The poems, on the other hand, "They've been my link back to the world -- of people, things, particularly people -- from that very far out vantage point that is my base." The poems are his real history set into type, told honestly if somewhat selectively. The speakers are recognizable -- a dishwasher in a Flagstaff diner, a man alone in a room with a mess of paper and ashtrays -- and the other characters are always just about to fade:
I've loved her now
for six years.
and I'm sixty.
I've never touched her.
She's never asked.
The severed relations and bungled feelings are always vague in Huffstickler's rendering. It's not clear what happened for the persona to have wound up so insoluble. He just doesn't mix well with other people. It's like something from James Wright, whose voice is more controlled but in the same tenor as Huff's: "I had a bad time with a woman." That's all a reader's going to get. The poet doesn't go there.
Huffstickler's other game with history is using the poems to dig out a history he never had. "Being in the Army," he says about growing up, "we were separate from the Depression. We always had plenty to eat, a place to stay, clothes... I realized at one point I didn't know much about the time I grew up in." A self-guided reading tour ensued, yielding up poems like "How the 30s Became the 40s." The character is standard Huff, a quiet loner in a listless love affair, who decides post-middle-age to volunteer in the Army. Then the last lines of the poem:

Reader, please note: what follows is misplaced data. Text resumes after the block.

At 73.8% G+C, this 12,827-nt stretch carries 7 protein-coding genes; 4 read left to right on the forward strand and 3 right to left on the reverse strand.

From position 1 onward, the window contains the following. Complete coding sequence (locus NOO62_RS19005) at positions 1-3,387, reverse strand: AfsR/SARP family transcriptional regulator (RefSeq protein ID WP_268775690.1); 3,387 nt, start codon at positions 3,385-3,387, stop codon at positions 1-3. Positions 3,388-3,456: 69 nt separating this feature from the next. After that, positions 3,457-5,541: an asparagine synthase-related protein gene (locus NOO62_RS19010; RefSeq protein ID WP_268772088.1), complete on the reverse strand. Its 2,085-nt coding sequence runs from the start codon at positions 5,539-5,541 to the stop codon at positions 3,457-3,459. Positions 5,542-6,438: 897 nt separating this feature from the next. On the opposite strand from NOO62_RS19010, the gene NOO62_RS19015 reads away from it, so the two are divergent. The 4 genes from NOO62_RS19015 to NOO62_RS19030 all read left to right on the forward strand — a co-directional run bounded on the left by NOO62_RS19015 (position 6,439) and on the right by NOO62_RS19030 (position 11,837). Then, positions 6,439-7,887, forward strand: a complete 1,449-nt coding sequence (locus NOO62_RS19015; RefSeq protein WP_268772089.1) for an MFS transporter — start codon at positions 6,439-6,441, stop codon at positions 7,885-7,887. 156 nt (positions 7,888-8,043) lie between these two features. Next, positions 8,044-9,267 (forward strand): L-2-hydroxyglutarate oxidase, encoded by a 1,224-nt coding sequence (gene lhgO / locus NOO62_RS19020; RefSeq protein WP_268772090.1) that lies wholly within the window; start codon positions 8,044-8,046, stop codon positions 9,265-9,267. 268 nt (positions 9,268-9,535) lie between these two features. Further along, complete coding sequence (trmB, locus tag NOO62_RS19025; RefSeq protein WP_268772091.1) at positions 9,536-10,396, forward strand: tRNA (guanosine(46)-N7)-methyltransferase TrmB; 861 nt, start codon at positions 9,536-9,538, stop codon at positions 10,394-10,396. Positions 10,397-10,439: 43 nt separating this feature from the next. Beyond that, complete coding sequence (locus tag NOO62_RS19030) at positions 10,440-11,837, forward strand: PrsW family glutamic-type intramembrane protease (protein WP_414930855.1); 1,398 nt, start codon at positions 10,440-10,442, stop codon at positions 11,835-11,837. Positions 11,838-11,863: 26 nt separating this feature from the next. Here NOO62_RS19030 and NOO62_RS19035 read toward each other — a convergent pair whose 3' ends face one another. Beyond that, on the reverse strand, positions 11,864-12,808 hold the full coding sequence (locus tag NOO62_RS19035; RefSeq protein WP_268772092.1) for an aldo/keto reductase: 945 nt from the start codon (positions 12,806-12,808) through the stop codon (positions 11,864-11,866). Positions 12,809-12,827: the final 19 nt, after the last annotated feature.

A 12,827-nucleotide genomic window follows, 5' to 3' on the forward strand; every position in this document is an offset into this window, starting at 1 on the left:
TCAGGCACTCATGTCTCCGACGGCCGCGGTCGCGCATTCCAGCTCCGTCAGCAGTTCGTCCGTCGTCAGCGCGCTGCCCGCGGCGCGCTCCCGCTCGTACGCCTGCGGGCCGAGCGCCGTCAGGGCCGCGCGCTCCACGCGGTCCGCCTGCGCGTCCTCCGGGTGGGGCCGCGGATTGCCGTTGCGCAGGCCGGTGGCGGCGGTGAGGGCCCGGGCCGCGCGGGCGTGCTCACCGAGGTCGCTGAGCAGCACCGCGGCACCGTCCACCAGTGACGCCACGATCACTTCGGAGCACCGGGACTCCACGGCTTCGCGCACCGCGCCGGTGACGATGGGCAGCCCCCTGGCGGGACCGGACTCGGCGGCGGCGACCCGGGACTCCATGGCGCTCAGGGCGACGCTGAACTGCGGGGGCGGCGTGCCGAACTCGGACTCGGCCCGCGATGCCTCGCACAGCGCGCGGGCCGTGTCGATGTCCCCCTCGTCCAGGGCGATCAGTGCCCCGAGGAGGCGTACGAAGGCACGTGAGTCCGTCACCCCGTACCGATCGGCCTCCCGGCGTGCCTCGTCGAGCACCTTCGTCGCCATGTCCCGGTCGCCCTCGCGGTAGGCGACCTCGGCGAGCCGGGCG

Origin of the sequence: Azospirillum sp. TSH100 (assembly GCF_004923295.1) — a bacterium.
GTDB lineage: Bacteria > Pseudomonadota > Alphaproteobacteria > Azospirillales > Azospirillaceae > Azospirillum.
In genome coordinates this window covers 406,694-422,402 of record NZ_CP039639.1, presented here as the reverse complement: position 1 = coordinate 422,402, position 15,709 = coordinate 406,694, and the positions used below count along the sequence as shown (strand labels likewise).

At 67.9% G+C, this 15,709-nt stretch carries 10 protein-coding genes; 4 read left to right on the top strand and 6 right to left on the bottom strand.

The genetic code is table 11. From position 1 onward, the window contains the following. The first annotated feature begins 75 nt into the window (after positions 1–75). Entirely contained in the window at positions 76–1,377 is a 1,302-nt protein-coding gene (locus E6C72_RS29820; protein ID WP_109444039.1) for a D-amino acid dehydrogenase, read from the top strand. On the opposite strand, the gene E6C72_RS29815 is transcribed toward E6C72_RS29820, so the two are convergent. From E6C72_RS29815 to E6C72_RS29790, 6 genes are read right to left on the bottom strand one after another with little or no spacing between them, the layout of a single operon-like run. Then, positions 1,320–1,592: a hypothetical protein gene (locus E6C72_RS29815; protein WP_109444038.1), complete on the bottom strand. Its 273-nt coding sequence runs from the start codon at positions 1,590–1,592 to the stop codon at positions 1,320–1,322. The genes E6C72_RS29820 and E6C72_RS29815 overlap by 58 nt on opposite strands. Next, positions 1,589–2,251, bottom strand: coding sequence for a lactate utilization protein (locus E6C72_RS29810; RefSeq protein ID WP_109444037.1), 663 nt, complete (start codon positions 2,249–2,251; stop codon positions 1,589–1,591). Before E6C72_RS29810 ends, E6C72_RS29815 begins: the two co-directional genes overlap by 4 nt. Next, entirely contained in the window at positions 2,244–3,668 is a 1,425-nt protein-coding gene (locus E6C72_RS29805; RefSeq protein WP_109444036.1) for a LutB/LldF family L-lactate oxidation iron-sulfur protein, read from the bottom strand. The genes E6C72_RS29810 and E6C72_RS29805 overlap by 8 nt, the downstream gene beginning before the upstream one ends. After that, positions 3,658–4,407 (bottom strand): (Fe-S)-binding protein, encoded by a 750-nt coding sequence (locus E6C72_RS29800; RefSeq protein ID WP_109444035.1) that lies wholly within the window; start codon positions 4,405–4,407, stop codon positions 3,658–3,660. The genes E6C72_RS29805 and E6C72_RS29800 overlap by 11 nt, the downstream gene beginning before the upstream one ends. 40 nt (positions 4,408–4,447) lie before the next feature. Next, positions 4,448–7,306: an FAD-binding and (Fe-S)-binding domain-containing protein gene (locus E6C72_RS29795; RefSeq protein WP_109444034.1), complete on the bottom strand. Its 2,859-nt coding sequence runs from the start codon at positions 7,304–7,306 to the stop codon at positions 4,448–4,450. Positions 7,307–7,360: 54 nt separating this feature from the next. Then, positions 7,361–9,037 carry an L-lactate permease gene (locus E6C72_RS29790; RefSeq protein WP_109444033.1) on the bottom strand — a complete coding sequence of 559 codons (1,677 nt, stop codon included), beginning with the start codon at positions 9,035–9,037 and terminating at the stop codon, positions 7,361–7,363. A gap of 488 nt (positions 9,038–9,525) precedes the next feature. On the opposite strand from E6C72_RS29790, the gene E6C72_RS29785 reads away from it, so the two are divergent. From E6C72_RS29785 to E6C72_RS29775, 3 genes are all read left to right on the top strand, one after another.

Who would have believed that, after fifteen years in the same
he would die in the war,
a shell snatching off his head like wind tugging a thistledown?
This is the sudden flash that makes up Huffstickler's virtue. You're coasting through rows of harmless lines and bam! you come upon a shell snatching off somebody's head like wind tugging a thistledown.